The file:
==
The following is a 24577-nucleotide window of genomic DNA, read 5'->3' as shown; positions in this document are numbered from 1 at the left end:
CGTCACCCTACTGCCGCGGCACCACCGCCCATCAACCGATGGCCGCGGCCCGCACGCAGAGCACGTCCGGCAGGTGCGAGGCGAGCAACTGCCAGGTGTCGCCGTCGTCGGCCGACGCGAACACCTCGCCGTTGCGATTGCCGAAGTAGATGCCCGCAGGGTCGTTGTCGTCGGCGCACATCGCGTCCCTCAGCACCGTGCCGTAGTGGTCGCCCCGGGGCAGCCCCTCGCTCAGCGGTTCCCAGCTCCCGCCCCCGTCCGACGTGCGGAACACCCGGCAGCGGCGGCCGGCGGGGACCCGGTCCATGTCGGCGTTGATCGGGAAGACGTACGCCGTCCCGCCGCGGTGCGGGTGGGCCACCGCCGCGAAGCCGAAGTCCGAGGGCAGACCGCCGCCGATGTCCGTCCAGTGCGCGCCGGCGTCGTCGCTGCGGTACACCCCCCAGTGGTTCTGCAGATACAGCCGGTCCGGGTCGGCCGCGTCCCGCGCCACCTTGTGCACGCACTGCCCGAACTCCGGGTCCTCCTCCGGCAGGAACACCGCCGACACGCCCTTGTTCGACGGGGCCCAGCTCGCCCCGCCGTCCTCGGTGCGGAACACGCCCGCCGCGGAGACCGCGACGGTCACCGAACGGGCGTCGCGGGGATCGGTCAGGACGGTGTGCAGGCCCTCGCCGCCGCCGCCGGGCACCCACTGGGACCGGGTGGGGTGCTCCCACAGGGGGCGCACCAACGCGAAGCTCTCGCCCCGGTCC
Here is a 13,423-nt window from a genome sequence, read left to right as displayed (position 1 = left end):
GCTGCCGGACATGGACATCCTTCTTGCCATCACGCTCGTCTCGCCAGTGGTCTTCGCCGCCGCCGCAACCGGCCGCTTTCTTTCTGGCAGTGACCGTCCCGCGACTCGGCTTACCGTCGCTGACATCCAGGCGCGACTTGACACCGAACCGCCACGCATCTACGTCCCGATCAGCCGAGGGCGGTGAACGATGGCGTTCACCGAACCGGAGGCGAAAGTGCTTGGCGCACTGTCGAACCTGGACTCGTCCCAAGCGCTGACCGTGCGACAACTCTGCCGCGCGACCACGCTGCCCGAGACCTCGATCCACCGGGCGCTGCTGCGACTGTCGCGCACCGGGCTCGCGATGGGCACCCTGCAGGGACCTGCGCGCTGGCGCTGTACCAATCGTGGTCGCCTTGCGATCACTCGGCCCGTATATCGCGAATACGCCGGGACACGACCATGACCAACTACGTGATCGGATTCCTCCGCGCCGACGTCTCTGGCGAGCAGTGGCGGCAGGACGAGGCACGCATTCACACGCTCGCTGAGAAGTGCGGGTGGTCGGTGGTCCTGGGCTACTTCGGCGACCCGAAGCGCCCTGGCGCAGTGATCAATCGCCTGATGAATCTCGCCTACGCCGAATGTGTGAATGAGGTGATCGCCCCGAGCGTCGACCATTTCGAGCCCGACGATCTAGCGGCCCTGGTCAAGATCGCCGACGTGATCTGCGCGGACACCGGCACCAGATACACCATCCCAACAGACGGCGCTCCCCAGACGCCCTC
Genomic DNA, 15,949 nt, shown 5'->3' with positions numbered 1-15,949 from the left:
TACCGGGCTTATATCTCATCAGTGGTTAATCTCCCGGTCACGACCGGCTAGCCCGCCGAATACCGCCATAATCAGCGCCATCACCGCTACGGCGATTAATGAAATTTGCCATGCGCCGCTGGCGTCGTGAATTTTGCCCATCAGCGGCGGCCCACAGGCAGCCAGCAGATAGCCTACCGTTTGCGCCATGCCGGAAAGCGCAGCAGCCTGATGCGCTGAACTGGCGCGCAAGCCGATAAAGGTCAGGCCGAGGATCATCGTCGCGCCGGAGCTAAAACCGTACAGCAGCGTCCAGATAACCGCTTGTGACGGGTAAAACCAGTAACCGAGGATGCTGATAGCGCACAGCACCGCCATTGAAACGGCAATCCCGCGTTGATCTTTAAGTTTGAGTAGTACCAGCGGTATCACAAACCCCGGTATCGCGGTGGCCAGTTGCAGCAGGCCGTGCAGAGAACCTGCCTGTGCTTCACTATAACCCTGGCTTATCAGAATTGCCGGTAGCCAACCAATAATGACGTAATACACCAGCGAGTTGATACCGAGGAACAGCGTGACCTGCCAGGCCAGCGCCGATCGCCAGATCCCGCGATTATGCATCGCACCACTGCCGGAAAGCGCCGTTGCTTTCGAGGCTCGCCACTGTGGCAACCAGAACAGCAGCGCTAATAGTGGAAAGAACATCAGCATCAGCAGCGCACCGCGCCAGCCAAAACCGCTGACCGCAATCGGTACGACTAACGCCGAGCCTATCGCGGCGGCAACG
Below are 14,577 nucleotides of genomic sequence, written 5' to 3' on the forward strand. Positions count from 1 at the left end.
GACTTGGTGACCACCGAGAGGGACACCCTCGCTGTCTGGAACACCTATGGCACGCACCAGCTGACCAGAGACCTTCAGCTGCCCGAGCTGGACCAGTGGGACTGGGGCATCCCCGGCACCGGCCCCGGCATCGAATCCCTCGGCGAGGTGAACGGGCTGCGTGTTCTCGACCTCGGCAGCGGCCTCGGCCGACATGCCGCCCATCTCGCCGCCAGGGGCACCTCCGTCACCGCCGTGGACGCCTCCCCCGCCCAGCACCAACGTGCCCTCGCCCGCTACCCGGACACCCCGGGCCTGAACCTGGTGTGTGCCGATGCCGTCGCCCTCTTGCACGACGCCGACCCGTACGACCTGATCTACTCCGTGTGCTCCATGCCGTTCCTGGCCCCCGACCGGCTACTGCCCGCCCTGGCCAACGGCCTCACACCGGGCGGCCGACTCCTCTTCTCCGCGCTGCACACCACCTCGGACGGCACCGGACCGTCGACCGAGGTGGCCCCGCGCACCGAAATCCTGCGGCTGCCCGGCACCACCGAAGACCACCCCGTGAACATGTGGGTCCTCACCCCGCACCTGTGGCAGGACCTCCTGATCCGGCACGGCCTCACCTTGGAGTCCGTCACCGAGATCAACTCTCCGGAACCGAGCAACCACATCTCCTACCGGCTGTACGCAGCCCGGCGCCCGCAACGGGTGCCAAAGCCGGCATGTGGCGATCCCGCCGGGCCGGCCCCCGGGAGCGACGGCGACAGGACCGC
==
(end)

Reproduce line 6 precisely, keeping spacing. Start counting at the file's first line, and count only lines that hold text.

TACCGGGCTTATATCTCATCAGTGGTTAATCTCCCGGTCACGACCGGCTAGCCCGCCGAATACCGCCATAATCAGCGCCATCACCGCTACGGCGATTAATGAAATTTGCCATGCGCCGCTGGCGTCGTGAATTTTGCCCATCAGCGGCGGCCCACAGGCAGCCAGCAGATAGCCTACCGTTTGCGCCATGCCGGAAAGCGCAGCAGCCTGATGCGCTGAACTGGCGCGCAAGCCGATAAAGGTCAGGCCGAGGATCATCGTCGCGCCGGAGCTAAAACCGTACAGCAGCGTCCAGATAACCGCTTGTGACGGGTAAAACCAGTAACCGAGGATGCTGATAGCGCACAGCACCGCCATTGAAACGGCAATCCCGCGTTGATCTTTAAGTTTGAGTAGTACCAGCGGTATCACAAACCCCGGTATCGCGGTGGCCAGTTGCAGCAGGCCGTGCAGAGAACCTGCCTGTGCTTCACTATAACCCTGGCTTATCAGAATTGCCGGTAGCCAACCAATAATGACGTAATACACCAGCGAGTTGATACCGAGGAACAGCGTGACCTGCCAGGCCAGCGCCGATCGCCAGATCCCGCGATTATGCATCGCACCACTGCCGGAAAGCGCCGTTGCTTTCGAGGCTCGCCACTGTGGCAACCAGAACAGCAGCGCTAATAGTGGAAAGAACATCAGCATCAGCAGCGCACCGCGCCAGCCAAAACCGCTGACCGCAATCGGTACGACTAACGCCGAGCCTATCGCGGCGGCAACG